I am just watching this lecture Computer Organization - Introduction And Basics where the lecturer mentions about using a simple code to demonstrate how memory denial of service can be simulated in DRAM by exploiting an optimzation DRAM Controller does internally. The optimization seems to be that DRAM Controller serves the same row buffer whenever possible for the instructions coming to the pipeline and so it can be exploited by sending instructions that use a very localized data giving it priority.

//initialize large arrays A and B

for(j=0; j<n; j++)
index = j*linesize;
A[index] = B[index]

I just wanted to understand the fundamental concept of this approach. The Lecturer says that the above code would copy an Array from B to A. However I am not sure how it actually would copy an Array from B to A because it doesn't seem to go over each index item.

My real doubt, assuming that this is just a simulation code which copies some part of B to A for demonstration purpose and that linesize is just a large value to make a cache miss, is if the central idea behind this something like:

a) chose an index that is sufficiently wide apart so that a cache miss happens

b) yet the memory is close enough for it to be in the same row for the memory controller to serve from the same row buffer

Which is needed to simulate this DoS (denial of service) scenario?

Quoting from the paper that explains this in depth Memory Performance Attacks - Denial Of Service In Multi Core Systems

The arrays in stream are sized such that they are much larger than the L2 cache on a core. Each array consists of 2.5M 128-byte elements. Stream (Figure 3(a)) has very high row-buffer locality since consecutive cache misses almost always access the same row (limited only by the size of the row-buffer).


1 Answer 1


The idea is that this code does not copy the complete array, but due to the design of the memory hardware it takes just as much time as if it would. Reading and writing a single byte will move a whole cache line. So the code reading and writing does very little work, but causes the memory subsystem to perform a whole lot of work.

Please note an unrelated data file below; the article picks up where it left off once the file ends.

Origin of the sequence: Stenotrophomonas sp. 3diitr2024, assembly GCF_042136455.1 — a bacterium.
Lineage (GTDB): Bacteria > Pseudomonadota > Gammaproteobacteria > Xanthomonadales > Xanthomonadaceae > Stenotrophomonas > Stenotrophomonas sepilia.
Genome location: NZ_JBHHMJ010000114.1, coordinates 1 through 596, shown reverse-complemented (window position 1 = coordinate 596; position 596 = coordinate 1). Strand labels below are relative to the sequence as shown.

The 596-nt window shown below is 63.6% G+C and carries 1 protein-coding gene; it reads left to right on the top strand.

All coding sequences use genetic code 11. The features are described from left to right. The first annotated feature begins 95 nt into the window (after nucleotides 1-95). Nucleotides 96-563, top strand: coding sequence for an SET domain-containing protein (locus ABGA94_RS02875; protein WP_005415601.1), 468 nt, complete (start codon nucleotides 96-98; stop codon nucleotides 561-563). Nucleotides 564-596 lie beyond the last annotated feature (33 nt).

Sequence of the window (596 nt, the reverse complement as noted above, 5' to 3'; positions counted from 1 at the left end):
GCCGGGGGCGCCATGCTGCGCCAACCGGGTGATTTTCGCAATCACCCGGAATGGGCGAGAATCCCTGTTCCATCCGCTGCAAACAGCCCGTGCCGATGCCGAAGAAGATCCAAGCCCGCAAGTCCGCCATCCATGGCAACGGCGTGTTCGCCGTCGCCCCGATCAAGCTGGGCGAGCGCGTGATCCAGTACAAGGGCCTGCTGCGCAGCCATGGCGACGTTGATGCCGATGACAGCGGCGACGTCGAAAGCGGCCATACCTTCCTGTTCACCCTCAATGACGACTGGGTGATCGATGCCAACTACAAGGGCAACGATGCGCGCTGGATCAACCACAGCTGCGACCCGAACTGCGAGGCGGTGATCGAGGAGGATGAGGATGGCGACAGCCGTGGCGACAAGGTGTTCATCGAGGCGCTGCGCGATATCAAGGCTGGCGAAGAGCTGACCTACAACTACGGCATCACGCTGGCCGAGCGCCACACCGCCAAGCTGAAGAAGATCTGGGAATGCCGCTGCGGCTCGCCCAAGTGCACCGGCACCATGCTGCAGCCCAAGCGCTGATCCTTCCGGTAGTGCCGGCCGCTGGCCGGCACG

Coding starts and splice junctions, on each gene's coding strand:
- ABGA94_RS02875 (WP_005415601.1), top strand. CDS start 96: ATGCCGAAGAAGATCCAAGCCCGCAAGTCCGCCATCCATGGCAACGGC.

• $\begingroup$ Thanks. That explains the first part of my question about full or partial copy and making the memory subsystem to perform a lot of work, but I was also interested to know the concept behind this simulation. My understanding is that it tries to access a memory that is distant enough to cause a cache line(?) miss, yet since in the same memory row (its an array after all hence it would be contigous memory location) so that we could simulate this scenario of row-buffer bias? Am I in the right direction, missing the point or not making any sense? Its advanced for an introduction hence aksed. $\endgroup$
    – Nishant
    Jun 25, 2016 at 8:30
  • 1
    $\begingroup$ @Nishant Yes, the idea is to minimize processor work for the maximum number of cache lines accessed within an aligned region corresponding to the row-buffer. (The actual nature is a little more complicated. The row-buffer size across DRAM chips in a single "rank" is typically larger than 4KiB, so with 4KiB pages address translation might not map a buffer-sized region onto consecutive pages. In addition, DRAM has multiple banks; a more effective DoS would seek to keep them busy to discourage the memory controller from servicing accesses to them.) $\endgroup$
    – user4577
    Jun 28, 2016 at 13:34

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